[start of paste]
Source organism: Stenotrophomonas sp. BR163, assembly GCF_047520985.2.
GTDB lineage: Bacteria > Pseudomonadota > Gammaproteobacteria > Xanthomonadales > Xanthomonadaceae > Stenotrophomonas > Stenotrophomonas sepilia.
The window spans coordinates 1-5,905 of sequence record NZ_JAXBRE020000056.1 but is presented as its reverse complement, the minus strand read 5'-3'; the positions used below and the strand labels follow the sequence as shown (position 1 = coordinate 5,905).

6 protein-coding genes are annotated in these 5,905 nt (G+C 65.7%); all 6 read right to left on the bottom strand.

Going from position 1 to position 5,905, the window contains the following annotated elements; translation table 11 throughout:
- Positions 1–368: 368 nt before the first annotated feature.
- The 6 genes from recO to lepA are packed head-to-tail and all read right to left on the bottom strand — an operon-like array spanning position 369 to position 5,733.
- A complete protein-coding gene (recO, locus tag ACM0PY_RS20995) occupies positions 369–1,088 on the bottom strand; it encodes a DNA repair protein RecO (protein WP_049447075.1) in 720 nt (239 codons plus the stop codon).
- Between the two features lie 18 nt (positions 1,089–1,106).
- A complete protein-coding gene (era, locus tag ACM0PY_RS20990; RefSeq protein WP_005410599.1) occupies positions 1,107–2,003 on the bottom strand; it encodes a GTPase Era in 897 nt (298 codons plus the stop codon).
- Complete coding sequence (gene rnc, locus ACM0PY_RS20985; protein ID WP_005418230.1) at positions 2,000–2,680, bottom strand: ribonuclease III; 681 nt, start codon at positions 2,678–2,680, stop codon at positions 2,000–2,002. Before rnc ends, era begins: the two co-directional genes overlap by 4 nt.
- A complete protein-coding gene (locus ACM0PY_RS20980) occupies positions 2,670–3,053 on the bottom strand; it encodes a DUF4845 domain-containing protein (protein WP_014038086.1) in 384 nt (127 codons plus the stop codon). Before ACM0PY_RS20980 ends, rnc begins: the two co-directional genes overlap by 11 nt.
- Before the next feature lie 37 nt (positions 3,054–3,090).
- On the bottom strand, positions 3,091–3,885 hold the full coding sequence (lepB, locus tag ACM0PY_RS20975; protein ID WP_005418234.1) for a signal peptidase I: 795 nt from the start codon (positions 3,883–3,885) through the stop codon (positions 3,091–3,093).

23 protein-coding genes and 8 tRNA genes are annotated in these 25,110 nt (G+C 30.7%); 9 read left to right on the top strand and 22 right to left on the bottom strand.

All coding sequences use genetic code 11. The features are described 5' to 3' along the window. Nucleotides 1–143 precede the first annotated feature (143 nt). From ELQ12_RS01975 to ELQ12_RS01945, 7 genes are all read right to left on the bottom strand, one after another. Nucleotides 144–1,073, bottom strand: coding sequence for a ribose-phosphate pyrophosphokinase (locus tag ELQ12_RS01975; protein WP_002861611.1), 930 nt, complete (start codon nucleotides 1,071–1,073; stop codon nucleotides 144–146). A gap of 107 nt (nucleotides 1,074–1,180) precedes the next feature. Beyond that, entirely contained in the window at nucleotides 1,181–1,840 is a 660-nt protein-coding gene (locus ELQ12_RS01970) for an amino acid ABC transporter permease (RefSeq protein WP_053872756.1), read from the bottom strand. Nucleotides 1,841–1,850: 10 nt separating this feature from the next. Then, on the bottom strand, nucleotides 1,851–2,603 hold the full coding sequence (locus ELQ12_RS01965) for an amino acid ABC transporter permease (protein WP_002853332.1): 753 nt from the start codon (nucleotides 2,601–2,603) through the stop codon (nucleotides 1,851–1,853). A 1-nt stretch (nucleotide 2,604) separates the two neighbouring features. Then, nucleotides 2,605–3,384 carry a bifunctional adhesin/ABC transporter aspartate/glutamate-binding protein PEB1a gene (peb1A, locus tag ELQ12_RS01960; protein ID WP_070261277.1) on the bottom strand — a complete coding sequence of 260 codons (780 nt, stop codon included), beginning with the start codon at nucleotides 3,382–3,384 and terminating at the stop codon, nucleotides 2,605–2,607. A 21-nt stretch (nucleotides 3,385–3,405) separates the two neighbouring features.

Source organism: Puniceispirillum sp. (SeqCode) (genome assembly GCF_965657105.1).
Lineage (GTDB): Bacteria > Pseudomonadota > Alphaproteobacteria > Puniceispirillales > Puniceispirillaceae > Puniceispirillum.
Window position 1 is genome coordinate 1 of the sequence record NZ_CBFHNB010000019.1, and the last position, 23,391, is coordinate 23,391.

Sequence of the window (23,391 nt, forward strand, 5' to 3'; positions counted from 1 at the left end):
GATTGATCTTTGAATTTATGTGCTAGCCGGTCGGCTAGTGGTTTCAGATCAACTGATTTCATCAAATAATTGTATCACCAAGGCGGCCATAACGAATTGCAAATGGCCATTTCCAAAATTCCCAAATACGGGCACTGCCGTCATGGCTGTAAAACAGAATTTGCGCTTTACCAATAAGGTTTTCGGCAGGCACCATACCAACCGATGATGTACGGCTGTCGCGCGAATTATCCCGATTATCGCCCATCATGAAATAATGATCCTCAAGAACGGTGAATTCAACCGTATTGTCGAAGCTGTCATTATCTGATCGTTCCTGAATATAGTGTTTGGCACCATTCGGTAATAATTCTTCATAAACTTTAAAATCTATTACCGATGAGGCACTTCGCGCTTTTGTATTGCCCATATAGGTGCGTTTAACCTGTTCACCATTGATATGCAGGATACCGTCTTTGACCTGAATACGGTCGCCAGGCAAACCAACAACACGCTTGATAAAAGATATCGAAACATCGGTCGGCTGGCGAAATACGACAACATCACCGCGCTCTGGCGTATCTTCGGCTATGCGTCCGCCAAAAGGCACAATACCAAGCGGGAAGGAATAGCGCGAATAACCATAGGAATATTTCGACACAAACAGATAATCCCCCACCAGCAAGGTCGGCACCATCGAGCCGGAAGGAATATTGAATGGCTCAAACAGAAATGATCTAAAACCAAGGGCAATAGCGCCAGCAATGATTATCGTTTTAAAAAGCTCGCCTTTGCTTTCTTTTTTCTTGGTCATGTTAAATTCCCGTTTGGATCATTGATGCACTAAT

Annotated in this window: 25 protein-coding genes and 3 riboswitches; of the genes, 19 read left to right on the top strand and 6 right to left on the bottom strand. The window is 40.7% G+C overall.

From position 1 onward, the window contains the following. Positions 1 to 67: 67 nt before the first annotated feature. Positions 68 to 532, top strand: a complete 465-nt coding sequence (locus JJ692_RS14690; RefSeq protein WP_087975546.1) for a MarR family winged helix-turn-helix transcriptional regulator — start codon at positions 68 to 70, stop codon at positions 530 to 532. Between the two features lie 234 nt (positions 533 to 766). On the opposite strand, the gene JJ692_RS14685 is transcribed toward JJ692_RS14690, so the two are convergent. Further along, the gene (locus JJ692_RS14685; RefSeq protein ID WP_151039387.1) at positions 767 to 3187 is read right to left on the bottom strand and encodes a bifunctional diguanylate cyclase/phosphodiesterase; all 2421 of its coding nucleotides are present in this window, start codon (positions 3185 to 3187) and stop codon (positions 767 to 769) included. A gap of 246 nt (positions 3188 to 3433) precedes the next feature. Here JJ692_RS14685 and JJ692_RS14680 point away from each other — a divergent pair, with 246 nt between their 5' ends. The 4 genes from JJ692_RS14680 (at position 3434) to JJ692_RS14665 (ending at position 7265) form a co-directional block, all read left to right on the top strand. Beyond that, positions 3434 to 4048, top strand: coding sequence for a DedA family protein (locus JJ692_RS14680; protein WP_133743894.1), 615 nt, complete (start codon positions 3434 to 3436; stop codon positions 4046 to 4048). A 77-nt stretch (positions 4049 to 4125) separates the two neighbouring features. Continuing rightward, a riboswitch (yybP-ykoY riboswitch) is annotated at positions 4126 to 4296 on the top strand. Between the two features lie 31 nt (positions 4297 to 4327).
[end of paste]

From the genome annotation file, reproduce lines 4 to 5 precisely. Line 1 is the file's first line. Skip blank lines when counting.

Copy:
6 protein-coding genes are annotated in these 5,905 nt (G+C 65.7%); all 6 read right to left on the bottom strand.

Going from position 1 to position 5,905, the window contains the following annotated elements; translation table 11 throughout: